If Hitchens, Dawkins, and Harris are hawkish on Afghanistan, it is only because they view the Shariah-obsessed Taliban as a threat to world democracy. (One supposes these leading "New Atheists" would like to do away with the dominionists, too, but that is another war, not yet fought.) Mr. Wright should meet a few of us rather than simply judging all atheists by the writings of the three men he criticizes. I can't speak for all of us, but I am a bit left of Karl Marx, and I support the U.S. war in Afghanistan. Am I "just plain wrong"?

Views: 78

Reply to This

Replies to This Discussion

Golly, you said a mouthful! You only left out the punishments meted out to two persons of the same sex who dare fall in love with each other. I think Harris's position is: all religion is bad, but Islam is the worst of the lot, since it claims instant ascent to paradise for jihadist martyrs, which not even the Israelis believe. (Actually, Harris has some kind words for Buddhism, but in its purist form, Buddhism is an ethical system, not a religion.) Harris and Hitchens both see Islam as the greatest threat to democracy; indeed, to the existence of the species. Harris in particular argues that it is impossible to defeat a foe that feels it has nothing to lose by dying. Think of those cheesy videos that jihadist martyrs do telling their wives (and, incrasingly, husbands) and families that they're going to paradise by blowing themselves up. How can an enemy like that be fought?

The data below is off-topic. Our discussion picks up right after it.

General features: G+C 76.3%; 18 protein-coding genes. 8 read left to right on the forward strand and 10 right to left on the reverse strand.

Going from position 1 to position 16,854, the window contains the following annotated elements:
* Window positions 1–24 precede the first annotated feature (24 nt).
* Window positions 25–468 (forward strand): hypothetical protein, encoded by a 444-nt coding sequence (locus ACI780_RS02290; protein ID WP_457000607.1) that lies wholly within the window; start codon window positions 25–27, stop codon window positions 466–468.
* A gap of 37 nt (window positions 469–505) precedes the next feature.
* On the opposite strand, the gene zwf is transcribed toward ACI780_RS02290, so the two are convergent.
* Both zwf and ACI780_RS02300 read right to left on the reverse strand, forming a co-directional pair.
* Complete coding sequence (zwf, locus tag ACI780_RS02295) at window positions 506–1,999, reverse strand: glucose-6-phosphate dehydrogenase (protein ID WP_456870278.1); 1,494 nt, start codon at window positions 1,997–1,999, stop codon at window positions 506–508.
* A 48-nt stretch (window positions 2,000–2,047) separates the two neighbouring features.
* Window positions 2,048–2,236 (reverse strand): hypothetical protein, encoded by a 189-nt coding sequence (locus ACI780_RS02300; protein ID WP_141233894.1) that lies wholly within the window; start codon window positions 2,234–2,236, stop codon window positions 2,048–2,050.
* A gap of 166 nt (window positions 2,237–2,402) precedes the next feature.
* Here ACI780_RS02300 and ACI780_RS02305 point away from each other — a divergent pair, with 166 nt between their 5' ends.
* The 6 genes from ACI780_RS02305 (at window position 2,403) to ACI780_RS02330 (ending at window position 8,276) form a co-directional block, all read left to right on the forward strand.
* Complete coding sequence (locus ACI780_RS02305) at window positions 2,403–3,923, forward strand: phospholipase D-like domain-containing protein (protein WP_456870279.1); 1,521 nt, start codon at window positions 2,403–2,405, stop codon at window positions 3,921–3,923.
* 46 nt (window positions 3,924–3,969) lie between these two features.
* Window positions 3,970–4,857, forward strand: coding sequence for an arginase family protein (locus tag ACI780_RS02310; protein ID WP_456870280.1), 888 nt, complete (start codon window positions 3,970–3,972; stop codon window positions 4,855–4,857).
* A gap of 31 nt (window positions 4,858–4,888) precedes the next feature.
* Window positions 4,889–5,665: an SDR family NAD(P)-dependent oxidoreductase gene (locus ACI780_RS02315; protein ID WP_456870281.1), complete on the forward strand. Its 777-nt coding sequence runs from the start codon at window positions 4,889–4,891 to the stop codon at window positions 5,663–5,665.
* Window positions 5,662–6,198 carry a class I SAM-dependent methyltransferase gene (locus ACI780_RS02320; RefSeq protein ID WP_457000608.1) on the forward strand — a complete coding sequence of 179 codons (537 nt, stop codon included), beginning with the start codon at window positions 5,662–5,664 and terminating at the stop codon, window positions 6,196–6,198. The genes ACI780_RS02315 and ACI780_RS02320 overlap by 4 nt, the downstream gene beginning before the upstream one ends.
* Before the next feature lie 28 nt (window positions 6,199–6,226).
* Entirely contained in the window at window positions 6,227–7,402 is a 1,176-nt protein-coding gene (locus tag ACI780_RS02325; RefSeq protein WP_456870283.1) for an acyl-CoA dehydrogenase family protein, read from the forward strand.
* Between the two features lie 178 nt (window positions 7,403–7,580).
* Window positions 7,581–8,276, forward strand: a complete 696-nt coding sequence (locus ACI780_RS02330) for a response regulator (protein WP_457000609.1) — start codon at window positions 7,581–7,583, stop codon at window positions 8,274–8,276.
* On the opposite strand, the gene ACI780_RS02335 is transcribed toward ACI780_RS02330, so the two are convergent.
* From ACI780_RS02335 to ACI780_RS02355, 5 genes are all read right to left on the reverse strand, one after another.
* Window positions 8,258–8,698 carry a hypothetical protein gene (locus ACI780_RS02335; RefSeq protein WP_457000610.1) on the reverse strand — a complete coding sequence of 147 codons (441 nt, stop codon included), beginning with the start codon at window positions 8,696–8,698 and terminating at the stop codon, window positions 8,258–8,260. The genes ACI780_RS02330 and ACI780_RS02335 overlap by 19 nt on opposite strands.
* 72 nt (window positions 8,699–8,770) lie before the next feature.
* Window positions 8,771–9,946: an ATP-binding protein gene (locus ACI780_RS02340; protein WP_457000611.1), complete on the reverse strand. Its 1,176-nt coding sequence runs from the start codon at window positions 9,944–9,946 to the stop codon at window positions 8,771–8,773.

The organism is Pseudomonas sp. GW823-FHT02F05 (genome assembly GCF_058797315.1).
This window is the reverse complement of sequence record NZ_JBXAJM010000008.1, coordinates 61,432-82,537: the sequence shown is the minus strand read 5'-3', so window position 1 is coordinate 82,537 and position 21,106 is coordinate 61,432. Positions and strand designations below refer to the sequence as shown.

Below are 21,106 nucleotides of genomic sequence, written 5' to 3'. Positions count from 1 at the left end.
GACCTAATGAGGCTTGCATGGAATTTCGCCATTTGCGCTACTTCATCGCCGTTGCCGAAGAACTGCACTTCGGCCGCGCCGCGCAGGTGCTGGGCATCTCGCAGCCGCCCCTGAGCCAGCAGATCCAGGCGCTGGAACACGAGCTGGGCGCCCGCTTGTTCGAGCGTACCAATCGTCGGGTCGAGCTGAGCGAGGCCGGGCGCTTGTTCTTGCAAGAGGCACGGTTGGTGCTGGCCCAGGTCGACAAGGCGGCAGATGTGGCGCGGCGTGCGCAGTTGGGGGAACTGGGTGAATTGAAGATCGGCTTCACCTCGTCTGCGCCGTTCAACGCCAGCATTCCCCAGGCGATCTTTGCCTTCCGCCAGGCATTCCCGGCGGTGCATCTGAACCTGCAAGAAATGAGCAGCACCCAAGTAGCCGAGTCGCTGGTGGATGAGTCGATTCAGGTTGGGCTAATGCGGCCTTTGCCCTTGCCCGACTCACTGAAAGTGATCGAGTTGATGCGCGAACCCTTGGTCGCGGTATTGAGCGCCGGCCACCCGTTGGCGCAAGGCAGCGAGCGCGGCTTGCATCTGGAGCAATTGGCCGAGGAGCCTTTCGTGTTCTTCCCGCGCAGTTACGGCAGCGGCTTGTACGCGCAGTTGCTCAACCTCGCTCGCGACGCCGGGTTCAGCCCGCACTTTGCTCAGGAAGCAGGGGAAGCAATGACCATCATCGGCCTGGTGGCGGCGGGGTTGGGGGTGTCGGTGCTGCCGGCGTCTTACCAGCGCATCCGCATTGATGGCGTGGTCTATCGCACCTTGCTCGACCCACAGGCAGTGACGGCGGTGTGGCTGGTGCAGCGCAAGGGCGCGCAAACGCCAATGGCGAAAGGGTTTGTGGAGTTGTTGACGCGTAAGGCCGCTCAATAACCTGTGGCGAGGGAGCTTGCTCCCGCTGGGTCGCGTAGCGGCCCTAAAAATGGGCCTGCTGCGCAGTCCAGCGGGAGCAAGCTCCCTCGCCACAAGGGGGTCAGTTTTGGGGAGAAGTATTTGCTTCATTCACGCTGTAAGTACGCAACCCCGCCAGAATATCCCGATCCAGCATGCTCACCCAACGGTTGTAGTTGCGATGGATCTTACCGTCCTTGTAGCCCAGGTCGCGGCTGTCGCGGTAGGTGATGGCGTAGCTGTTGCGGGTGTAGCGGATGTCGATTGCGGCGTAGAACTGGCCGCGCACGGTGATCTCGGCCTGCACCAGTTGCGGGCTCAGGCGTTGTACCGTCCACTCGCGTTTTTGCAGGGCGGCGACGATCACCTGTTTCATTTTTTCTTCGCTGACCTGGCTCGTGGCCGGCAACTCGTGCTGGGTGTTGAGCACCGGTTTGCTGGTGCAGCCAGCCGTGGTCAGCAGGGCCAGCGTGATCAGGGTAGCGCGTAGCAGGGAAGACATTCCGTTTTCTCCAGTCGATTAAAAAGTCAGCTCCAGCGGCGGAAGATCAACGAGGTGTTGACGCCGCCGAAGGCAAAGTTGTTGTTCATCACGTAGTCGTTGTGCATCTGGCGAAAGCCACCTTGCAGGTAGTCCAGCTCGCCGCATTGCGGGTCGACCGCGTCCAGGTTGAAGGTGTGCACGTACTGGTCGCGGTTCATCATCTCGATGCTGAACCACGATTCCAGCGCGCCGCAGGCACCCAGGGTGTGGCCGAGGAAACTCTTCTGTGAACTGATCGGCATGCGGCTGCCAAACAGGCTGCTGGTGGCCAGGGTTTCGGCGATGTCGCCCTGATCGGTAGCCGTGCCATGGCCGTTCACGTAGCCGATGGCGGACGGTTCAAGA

In the back of my mind I argue with myself: what if Bush attacked Iraq with the specific purpose of destabilizing the region so that Sunnis and Shiites (with Kurds as collateral damage) would wage an all-out war of attrition, doing their own brethren in to keep them distracted from attacks on a common enemy in the West? Dubya did say he was "taking the war to the Mideast so we won't have to fight them here." What if his Islamic intelligence advisors saw a plan to set sect against sect so that they would continually be at each others' throats and completely oblivious to al Qaeda's stated purpose of destroying the West?
That would submit to that administration a degree of foresight that I don't think they, or any group of people, demonstrably do not have.

Especially considering that they were doing just fine at killing each other and generating their sectarian violence all on their own.